Friday, August 17, 2012

With a heavy heart : (


Sadly I am posting that Sunday, August 12, 2012 was Roxy's last day.
Her spiral downhill was rapid and the tough decision to put her to rest was made.
On our last morning we went out for our morning walk and it was very apparent that Roxy did not want to be here anymore. She was extremely bloated and when she  got out of the wagon she tried to urinate, she squatted down but nothing came out. I tried to help her walk a couple more steps and she really resisted. I was able to get her to void some, but it was a small volume. I knew that this was the day. My best guess is that her brain was not talking to her organs the way it should or that the feelings that tell us what to do were diminished. Keep in mind all of her movements were fully assisted.

She had a wonderful day at the park with ice cream and then a bone in ribeye steak for dinner. Then some beef carpaccio and some tasty pastas. We had the people from Choice Home Vet come over and administer the medicine at 7pm. Her last moments were licking ice cream out of  my hand. She then fell asleep and she felt at complete peace. She had a light snore, and it occurred to me that she probably hadn't slept soundly in a very long time.  She felt really happy and at peace. As bad as it was, it was a wonderful moment. She went out happy and content.

The problem wasn't that she couldn't urinate, the problem was that her body was shutting down piece by piece. Her left legs did not know what they were doing, and as hard as she tried, her body was not working. Her sleep was restless and thrashing.

I feel horribly guilty, racking my brain for something else I could have done. It has been confirmed by
her veterinarians that there was nothing that we could have done for a different outcome.
Wednesday I went for a run and about halfway through the run I felt beautiful Roxy running along my side. The happy excited running girl she used to be. The odd thing is that when I left the park I no longer felt her along my side. Roxy stayed at the park : )

Roxy's love stays with me and she worked really hard through these personal struggles. I found a blog that talks about when a dog no longer enjoys their quality of life.   I read this article after she was gone, but it shed some clarity on whether Roxy was enjoying her life as a dog should. She was still content laying her head on my lap, but the physical struggles were hard and I felt that she was very tired from the simple task of (fully assisted) getting out of bed to the sofa. I was fearful that her brain was shutting organs down as well as her  motor function. I am not sure if it was fear or premonition that something global was going to go really bad and she wouldn't have the luxury of having some last moments of enjoyment.

These decisions are extremely  difficult and very personal. We all have our own comfort levels of what we feel is right, and when that decision should be made. We all do our best with what we have.


Sara said...

Words can't describe how I felt when I read your post. The decisions you made for Roxy clearly show what a wonderful and caring bond you had with him.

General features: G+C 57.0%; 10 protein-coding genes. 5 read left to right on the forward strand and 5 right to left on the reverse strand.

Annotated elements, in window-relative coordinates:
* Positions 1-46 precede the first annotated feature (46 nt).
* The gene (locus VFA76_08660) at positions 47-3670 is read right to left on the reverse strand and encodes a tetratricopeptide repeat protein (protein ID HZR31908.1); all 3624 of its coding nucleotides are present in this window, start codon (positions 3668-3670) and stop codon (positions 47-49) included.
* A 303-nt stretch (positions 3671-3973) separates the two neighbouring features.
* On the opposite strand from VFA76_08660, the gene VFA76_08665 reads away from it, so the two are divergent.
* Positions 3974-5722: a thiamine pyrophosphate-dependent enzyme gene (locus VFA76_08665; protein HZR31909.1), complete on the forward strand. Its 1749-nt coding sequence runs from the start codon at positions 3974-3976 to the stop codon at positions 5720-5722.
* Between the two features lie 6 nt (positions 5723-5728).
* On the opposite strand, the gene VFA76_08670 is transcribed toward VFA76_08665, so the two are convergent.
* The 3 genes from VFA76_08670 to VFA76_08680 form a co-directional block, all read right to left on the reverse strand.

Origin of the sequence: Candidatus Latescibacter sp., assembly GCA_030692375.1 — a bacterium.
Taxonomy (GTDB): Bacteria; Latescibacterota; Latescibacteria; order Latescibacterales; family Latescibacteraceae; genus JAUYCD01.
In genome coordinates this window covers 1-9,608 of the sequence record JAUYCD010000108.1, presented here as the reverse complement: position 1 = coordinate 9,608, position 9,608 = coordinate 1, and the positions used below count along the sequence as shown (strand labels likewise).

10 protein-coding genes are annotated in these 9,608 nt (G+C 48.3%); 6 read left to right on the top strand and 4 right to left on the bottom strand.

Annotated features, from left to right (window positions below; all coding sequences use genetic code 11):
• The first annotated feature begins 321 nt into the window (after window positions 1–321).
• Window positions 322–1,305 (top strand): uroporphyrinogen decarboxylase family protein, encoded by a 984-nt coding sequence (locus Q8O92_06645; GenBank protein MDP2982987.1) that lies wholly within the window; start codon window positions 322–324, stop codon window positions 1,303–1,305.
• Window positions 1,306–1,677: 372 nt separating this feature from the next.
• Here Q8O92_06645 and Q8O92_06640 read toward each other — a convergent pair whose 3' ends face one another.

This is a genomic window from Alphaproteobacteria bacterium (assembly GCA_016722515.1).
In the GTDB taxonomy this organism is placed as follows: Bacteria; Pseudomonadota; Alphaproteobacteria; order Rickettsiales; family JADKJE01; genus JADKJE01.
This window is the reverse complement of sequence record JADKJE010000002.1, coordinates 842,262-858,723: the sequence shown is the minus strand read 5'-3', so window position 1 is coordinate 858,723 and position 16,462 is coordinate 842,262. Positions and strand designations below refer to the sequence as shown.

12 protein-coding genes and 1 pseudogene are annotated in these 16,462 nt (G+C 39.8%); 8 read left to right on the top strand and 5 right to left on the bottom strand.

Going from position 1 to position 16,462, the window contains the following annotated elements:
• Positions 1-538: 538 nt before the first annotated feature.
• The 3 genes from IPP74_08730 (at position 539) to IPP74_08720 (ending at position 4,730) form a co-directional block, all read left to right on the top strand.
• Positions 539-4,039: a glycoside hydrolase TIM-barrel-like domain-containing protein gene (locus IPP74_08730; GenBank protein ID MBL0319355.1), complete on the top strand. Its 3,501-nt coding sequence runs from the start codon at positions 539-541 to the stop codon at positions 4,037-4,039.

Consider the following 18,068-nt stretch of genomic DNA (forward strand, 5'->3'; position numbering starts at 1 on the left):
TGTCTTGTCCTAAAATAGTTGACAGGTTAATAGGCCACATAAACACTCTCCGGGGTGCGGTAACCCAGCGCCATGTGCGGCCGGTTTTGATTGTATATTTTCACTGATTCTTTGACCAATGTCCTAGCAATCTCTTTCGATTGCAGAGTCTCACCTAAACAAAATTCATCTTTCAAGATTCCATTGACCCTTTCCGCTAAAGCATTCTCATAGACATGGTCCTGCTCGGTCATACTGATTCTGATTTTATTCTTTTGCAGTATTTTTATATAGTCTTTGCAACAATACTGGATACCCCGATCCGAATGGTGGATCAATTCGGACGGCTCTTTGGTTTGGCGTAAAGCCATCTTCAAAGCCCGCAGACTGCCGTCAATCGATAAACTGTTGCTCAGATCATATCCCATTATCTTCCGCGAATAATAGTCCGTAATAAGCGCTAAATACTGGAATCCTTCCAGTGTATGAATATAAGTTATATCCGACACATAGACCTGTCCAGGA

I remember someone telling me that also lost their dog to a brain tumor that because they fought so hard to find a treatment they wondered if they should of done more or looked for a new treatment. The conclusion they came to was that they made their decisions out of love for their dog and were able to give him a better quality of life (for whatever amount of time) than if they had opted for no treatment at all.

Much love,

AnneM822 said...

Sara, Thank you for your kind words. This is such a sad time for me. I miss Roxy with every cell of my body. I know it was time, but there is always doubt. The sadness is overwhelming.

Cheryl said...

My dog has GME and I almost went the cyberknife route. I am curious if you had a spinal tap test done prior to the surgery? I found that oncologists, neurologists and radiologists all have a different approach. Prior to the cyberknife, my neurologist made an urgent call to me to cancel the treatment because her spinal tap showed infectious and inflammatory agents so we pretty much had no choice but to go the drug route which is working out so far.

I am so very sorry for your loss. This is such a tough and horrible disease to treat. I had no idea Roxy died, I came back to visit your blog and was shocked about the outcome.

I am aware of the cost of the treatment so I know that you did everything possible and more to save her. She was lucky to have you.

AnneM822 said...

Hi Cheryl,
I am sorry your dog is not well. I know what a heartbreak it is. We never had the spinal tap done as the initial MRI showed the tumor. The second MRI showed the tumor had shrunk but that there was another issue that was brain swelling thought to be caused by the cyberknife. The steroids did not seem to work on this secondary injury and she declined quite quickly from the onset of the symptoms of this secondary brain injury. There was nothing medically, emotionally, or financially that was going to turn this around.
Roxy is often in my thoughts and I miss her very much. I wish you the best with your pup. I hope the medication will keep him/her happy and comfortable for a very long time.
With love,

coolfx89 said...
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Layne Adams said...
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